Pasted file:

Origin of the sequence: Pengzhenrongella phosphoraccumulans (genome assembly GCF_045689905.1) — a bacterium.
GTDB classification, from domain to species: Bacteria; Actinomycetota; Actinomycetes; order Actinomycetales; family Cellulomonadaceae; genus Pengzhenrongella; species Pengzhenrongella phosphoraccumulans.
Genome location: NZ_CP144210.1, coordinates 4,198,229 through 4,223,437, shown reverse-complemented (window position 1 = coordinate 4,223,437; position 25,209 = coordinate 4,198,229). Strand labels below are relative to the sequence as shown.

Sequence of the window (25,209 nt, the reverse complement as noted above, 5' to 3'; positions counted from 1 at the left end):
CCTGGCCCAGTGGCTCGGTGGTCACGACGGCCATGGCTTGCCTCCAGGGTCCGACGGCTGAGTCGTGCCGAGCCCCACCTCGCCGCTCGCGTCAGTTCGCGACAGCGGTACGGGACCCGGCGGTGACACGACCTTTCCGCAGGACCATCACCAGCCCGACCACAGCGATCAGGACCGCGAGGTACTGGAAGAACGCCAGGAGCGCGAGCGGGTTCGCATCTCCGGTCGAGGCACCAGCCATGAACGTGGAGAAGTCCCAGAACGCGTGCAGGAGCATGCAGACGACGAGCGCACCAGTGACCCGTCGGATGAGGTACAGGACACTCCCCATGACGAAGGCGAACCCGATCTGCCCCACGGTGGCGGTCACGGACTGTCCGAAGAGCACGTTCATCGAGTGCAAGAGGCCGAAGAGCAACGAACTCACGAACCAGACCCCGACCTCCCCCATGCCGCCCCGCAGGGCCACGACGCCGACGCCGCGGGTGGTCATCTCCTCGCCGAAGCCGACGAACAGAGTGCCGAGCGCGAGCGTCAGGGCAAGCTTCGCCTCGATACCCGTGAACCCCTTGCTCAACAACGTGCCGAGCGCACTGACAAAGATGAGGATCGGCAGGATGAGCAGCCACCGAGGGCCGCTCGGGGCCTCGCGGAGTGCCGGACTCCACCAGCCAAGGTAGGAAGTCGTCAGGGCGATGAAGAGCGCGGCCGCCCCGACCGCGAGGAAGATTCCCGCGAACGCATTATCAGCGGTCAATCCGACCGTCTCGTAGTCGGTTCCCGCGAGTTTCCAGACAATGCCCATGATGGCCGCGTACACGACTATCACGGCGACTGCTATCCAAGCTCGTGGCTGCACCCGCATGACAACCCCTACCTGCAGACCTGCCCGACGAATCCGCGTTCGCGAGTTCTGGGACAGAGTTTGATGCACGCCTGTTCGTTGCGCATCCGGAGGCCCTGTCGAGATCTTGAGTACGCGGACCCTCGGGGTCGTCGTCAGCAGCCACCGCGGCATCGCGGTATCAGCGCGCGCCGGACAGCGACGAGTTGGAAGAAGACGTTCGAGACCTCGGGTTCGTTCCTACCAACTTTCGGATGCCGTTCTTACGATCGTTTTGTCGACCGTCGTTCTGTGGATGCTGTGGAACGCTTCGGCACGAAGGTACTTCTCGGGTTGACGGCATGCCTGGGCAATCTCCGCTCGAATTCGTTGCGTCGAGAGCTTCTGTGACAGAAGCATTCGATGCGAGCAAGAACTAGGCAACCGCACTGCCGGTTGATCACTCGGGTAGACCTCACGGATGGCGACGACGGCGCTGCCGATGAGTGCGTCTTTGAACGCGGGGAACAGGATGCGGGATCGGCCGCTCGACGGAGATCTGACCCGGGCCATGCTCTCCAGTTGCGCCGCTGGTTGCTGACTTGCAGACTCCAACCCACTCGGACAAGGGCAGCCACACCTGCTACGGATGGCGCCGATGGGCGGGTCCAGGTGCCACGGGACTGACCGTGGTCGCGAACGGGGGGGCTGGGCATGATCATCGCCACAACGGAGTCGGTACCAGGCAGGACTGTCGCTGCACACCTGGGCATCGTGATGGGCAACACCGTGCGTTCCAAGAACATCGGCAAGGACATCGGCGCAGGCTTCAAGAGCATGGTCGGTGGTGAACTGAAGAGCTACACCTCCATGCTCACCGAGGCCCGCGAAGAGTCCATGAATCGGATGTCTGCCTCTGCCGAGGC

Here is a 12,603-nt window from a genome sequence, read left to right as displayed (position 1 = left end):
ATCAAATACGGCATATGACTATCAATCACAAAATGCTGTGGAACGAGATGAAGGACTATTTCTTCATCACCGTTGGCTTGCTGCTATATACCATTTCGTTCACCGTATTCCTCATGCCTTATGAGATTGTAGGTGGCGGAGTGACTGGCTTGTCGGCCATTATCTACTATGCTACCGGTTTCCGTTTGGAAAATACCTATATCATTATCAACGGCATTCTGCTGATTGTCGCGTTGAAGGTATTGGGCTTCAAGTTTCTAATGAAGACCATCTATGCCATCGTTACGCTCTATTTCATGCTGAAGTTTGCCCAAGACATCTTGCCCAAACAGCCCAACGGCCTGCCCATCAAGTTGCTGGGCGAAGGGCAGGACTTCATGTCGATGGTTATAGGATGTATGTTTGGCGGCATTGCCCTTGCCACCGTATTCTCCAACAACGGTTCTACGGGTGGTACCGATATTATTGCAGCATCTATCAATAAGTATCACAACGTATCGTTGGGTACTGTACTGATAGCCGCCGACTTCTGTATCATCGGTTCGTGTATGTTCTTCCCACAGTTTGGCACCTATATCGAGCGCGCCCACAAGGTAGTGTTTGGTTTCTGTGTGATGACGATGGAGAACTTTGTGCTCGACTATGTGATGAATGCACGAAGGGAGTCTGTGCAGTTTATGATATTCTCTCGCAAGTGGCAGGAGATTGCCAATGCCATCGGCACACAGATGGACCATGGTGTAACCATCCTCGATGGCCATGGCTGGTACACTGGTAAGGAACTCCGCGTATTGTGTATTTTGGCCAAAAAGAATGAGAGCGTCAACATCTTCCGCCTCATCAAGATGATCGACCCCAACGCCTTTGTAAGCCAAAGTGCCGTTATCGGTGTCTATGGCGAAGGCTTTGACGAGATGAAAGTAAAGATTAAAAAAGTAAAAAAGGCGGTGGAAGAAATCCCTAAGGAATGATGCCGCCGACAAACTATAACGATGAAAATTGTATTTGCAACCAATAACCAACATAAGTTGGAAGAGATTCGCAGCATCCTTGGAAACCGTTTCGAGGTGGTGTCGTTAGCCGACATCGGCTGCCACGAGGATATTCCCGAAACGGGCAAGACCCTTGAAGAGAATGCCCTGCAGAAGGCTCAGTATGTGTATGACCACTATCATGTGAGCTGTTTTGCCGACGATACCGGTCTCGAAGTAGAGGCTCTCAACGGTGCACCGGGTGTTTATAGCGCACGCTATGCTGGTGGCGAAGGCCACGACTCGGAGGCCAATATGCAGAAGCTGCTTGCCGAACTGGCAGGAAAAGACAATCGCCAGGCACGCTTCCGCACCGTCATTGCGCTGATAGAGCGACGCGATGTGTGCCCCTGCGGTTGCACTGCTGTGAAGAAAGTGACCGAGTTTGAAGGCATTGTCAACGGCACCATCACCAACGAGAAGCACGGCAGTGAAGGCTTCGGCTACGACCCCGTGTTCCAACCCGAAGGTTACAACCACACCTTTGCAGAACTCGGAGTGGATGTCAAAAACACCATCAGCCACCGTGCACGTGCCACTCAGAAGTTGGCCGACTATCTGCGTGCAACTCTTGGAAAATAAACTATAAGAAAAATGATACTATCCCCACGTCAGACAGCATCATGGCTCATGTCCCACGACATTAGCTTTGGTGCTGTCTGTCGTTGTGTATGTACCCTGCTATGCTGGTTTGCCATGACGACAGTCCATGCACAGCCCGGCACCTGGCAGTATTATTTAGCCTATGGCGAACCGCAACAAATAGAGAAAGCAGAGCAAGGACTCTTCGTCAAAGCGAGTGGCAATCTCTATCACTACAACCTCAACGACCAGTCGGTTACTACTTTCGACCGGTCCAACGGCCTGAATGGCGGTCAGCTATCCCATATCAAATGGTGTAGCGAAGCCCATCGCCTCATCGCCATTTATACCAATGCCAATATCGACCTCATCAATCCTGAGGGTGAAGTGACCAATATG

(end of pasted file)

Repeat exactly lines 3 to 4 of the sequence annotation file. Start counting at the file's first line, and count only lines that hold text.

Genome location: NZ_CP144210.1, coordinates 4,198,229 through 4,223,437, shown reverse-complemented (window position 1 = coordinate 4,223,437; position 25,209 = coordinate 4,198,229). Strand labels below are relative to the sequence as shown.

Sequence of the window (25,209 nt, the reverse complement as noted above, 5' to 3'; positions counted from 1 at the left end):